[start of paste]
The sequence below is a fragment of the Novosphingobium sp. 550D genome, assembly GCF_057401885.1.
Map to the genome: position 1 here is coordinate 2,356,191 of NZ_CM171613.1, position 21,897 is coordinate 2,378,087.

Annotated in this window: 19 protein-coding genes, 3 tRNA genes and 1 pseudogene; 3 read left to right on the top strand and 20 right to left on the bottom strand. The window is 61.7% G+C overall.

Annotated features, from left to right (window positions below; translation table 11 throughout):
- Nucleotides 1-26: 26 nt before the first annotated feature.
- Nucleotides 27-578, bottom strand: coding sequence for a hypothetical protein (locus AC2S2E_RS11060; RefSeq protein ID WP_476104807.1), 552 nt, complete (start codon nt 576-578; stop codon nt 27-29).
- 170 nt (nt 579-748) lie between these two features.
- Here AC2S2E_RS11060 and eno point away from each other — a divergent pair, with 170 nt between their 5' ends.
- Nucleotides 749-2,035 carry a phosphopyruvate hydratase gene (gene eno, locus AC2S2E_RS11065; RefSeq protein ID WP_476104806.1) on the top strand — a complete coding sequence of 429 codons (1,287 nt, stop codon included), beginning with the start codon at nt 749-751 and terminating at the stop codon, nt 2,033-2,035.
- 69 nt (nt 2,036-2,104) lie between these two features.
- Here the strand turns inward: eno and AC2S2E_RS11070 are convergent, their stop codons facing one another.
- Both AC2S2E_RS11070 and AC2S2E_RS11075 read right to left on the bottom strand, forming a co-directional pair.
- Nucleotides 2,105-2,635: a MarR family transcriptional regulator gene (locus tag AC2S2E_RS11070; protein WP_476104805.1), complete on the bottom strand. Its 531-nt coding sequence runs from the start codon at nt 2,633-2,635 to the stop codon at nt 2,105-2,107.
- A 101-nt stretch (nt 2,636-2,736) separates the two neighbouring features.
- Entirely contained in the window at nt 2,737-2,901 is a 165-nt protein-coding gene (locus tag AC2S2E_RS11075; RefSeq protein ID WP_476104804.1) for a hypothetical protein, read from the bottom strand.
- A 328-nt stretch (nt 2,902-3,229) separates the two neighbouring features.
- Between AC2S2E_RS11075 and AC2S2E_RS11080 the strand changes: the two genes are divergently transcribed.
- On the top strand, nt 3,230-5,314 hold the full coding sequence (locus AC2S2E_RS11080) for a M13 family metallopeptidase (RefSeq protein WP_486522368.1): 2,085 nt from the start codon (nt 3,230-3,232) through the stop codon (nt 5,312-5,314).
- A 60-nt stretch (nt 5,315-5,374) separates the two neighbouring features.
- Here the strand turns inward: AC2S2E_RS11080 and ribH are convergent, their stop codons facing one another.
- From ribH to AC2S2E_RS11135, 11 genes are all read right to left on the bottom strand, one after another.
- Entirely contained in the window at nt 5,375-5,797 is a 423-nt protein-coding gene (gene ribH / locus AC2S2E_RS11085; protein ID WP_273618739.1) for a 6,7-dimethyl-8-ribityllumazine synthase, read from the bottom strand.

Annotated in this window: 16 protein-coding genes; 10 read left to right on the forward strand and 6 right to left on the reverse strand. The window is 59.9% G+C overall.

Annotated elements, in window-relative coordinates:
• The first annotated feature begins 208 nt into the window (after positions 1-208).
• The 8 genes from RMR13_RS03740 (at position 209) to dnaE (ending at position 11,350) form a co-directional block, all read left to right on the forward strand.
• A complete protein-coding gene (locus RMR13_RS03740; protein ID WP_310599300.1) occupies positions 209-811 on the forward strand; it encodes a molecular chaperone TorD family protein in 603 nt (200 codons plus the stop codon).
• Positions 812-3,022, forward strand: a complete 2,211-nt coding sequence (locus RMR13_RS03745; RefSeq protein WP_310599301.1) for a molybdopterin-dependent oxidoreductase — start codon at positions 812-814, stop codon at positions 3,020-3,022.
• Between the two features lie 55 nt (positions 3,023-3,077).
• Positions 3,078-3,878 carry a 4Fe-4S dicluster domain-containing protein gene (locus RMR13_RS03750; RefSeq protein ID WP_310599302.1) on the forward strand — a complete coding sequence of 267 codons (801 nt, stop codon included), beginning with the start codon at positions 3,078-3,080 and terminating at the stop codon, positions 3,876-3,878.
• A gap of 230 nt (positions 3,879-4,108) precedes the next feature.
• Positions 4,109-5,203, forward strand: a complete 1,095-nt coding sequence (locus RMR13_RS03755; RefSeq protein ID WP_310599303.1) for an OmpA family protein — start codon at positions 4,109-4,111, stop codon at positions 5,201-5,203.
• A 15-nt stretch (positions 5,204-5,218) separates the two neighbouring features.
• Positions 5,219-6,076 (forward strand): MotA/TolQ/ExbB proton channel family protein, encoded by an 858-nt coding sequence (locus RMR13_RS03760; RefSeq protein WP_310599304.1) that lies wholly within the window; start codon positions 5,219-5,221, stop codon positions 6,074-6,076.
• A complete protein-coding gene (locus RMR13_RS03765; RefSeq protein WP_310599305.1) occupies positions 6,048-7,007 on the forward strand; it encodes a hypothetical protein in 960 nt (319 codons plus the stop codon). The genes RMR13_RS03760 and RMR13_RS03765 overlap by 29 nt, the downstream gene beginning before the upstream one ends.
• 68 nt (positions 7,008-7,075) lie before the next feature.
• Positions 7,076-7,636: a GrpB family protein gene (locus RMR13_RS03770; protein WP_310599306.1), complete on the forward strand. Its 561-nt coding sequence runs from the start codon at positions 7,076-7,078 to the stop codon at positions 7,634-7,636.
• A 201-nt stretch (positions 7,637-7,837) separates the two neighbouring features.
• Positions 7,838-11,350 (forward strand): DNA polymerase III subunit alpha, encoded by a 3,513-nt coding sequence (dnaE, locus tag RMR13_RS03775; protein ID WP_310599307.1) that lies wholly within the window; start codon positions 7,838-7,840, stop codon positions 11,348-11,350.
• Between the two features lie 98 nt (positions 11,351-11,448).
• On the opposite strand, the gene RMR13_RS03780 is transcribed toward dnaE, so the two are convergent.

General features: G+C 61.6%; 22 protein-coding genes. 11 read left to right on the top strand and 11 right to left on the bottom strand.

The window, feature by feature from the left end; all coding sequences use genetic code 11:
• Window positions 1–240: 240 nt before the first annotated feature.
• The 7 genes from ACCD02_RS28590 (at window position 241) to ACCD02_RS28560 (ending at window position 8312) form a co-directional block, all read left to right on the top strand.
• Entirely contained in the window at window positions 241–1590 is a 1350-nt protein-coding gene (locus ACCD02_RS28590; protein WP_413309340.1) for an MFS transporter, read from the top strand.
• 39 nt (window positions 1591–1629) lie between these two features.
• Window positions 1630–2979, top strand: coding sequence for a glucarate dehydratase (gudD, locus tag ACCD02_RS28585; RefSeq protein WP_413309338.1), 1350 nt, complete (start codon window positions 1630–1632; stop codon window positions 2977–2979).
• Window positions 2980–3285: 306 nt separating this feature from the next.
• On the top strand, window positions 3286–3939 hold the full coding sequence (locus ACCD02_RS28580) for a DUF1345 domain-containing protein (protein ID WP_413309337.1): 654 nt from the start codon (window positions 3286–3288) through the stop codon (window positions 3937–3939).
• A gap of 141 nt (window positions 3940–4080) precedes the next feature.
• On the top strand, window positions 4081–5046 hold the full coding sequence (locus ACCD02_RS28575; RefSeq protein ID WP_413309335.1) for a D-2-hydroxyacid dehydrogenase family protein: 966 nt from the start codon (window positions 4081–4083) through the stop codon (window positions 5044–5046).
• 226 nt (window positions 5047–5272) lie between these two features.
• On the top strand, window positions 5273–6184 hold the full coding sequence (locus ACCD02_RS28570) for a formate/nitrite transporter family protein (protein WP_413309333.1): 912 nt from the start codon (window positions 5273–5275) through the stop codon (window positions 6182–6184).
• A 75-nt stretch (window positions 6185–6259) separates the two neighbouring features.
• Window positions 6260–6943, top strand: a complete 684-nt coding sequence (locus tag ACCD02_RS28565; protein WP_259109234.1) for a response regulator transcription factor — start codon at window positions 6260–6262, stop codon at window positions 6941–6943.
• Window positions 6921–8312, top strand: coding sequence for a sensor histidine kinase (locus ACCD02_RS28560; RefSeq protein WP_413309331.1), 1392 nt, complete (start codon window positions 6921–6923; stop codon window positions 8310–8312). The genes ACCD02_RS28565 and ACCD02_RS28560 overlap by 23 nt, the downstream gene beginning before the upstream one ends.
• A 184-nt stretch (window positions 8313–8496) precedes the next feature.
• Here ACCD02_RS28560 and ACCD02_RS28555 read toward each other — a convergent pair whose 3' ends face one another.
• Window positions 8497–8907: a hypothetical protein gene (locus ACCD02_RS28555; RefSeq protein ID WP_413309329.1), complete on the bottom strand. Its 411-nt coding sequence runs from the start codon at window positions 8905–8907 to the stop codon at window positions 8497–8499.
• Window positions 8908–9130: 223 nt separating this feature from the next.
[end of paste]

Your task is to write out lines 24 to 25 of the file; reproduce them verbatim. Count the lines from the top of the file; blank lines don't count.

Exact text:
Annotated elements, in window-relative coordinates:
• The first annotated feature begins 208 nt into the window (after positions 1-208).